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The Ninth Circuit affirmed the district court's grant of summary judgment to the museum in an action brought by plaintiff to recover artwork that was taken by the Nazis from her faither-in-law. The panel held that the Dutch government's transfer of the paintings and its later decisions about the conveyance were "sovereign acts" requiring application of the act of state doctrine. The panel applied the act of state doctrine here, because the relief sought by plaintiff would necessitate the court's declaring invalid at least three official acts of the Dutch government performed within its own territory. The panel also held that exceptions to the act of state doctrine did not apply and the policies underlying the doctrine supported its application in this case. View "Von Saher v. Norton Simon Museum of Art at Pasadena" on Justia Law

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The Ninth Circuit affirmed the district court's grant of judgment as a matter of law to Jay-Z and other defendants in an action brought by the heir to the Egyptian composer Baligh Hamdy, alleging copyright infringement in the song Khosara. Jay-Z used a sample from the arrangement in the background music to his single Big Pimpin'. The panel held that the heir to Hamdy's copyright may not sue Jay-Z for infringement based solely on the fact that Egyptian law recognizes an inalienable "moral right" of the author to object to offensive uses of a copyrighted work. The panel held: (1) that Egyptian law recognizes a transferable economic right to prepare derivative works; (2) that the moral rights the heir retained by operation of Egyptian law were not enforceable in U.S. federal court; and (3) that, even if they were, the heir has not complied with the compensation requirement of Egyptian law, which did not provide for his requested money damages, and which provided for only injunctive relief from an Egyptian court. View "Fahmy v. Jay-Z" on Justia Law

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Midbrook filed suit seeking recognition of an Amsterdam Court of Appeals judgment under Washington's Uniform Foreign-Country Money Judgments Recognition Act (UFCMJRA). The Ninth Circuit affirmed summary judgment for Midbrook and denied Holland America's discovery request under Federal Rule of Civil Procedure 56(d). The panel held that the commentary and prefatory note to the UFCMJRA demonstrate that under section 4(c)(8), courts ask only whether the party resisting judgment "was denied fundamental fairness in the particular proceedings leading to the foreign-country judgment," not whether the foreign proceedings literally conformed to the requirements of due process under our own Constitution. UFCMJRA 4 cmt. 12. The panel explained that it was not necessary to decide whether process accorded to Midbrook also passed muster under American standards of due process. The panel held that the Dutch courts' treatment of Holland America's discovery requests was a mere "procedural difference" that was insufficient to establish that the Dutch proceedings were fundamentally unfair; Holland America was not denied due process when the Amsterdam Court of Appeal overturned the Alkmaar District Court's factual finding denying the existence of the parties' alleged 1999 settlement agreement; and the district court did not abuse its discretion in denying Holland America's motion for additional discovery. View "Midbrook Flowerbulbs Holland v. Holland America Bulb Farms" on Justia Law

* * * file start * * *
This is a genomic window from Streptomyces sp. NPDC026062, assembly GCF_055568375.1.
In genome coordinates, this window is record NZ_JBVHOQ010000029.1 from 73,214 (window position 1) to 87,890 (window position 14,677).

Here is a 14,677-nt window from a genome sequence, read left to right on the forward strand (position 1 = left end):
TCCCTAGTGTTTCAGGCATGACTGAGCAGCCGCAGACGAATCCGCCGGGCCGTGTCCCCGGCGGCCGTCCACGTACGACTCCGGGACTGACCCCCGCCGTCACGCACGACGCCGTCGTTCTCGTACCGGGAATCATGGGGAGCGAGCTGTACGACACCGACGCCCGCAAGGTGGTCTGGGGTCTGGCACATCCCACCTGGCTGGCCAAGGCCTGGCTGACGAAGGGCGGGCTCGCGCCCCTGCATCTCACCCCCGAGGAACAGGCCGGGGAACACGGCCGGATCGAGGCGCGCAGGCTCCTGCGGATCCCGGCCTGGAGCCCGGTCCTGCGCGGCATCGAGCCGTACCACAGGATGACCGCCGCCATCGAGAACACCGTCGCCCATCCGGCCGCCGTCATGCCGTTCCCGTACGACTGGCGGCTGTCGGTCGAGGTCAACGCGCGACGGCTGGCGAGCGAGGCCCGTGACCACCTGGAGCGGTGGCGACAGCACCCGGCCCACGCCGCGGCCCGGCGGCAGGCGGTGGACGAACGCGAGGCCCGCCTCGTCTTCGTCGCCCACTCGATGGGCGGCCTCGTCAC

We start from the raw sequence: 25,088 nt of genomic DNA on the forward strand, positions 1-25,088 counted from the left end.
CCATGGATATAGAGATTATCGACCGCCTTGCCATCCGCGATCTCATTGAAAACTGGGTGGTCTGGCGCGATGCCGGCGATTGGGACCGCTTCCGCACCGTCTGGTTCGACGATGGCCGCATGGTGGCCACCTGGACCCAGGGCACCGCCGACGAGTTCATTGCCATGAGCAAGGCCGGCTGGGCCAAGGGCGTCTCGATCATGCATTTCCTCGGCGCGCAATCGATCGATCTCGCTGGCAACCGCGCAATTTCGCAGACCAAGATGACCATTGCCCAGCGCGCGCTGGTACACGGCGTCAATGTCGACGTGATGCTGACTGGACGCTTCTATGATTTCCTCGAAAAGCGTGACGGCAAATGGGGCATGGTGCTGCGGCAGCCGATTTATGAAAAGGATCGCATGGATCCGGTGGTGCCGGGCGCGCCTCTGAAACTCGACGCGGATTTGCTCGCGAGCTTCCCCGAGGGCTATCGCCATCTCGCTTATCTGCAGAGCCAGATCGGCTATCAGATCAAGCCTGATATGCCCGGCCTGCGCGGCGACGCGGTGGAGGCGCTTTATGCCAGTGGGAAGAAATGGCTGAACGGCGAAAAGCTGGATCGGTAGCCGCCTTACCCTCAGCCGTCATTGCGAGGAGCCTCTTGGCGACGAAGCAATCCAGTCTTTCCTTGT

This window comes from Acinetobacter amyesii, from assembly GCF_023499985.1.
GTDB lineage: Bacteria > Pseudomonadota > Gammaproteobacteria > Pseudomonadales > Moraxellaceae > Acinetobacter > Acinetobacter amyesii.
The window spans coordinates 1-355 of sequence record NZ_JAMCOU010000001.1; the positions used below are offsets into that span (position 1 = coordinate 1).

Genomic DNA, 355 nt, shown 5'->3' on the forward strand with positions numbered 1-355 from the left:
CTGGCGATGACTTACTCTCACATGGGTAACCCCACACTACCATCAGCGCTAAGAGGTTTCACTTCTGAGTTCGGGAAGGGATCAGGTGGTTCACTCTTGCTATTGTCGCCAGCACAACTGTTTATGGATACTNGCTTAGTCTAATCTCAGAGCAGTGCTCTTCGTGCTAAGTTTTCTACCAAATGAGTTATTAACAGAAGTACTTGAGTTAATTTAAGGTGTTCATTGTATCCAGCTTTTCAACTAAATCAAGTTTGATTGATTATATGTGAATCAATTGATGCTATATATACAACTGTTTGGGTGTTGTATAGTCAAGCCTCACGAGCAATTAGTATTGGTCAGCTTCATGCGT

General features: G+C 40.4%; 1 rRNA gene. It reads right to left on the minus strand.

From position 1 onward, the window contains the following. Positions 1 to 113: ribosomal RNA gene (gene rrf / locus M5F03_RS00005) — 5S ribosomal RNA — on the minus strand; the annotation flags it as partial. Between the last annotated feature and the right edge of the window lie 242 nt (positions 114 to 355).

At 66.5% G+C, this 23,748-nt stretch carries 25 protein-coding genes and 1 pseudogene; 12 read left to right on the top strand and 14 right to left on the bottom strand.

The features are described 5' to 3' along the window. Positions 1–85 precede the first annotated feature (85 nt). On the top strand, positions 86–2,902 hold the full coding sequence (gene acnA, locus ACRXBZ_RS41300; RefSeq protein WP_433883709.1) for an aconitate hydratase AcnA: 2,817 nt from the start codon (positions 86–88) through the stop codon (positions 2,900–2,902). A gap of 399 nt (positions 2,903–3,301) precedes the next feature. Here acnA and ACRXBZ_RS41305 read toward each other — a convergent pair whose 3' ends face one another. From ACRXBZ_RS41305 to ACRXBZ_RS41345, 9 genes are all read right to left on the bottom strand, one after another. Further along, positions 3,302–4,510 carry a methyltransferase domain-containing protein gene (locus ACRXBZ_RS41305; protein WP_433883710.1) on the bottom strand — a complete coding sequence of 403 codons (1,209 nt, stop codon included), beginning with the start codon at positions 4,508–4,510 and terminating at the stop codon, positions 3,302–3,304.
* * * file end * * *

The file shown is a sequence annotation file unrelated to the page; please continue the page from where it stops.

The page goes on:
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The Republic of the Marshall Islands filed suit seeking a declaration that the United States breached its obligations pursuant to the Treaty on the Non-Proliferation of Nuclear Weapons and ordering the United States to engage in good-faith negotiations. The Ninth Circuit affirmed the district court's dismissal of the suit, holding that the claims were nonjusticiable. Article VI of the Treaty was not directly enforceable in federal court, the Marshall Islands' asserted injuries were not redressable, and the claims raised nonjusticiable political questions. The panel noted that, at bottom, the suit was doomed because diplomatic negotiations among parties to the Treaty fell quintessentially within the realm of the executive, not the judiciary. View "Republic of the Marshall Islands v. United States" on Justia Law

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The zone of special danger doctrine can apply to local nationals working in their home countries under employment contracts covered by the Longshore and Harbor Workers' Compensation Act, as extended by the Defense Base Act (DBA). The Ninth Circuit denied a petition for review of a decision of the United States Department of Labor's Benefits Review Board (BRB) awarding disability benefits, pursuant to the DBA, to Edwin Jentil. Jentil was employed by a U.S. government contractor when he was injured. The panel held that the ALJ and BRB did not commit legal error by applying the zone of special danger doctrine to Jetnil. In this case, substantial evidence supported the ALJ and BRB's decision that Jetnil was entitled to disability benefits because his injury arose out of the zone of special danger associated with his employment. View "Chugach Management Services v. Jetnil" on Justia Law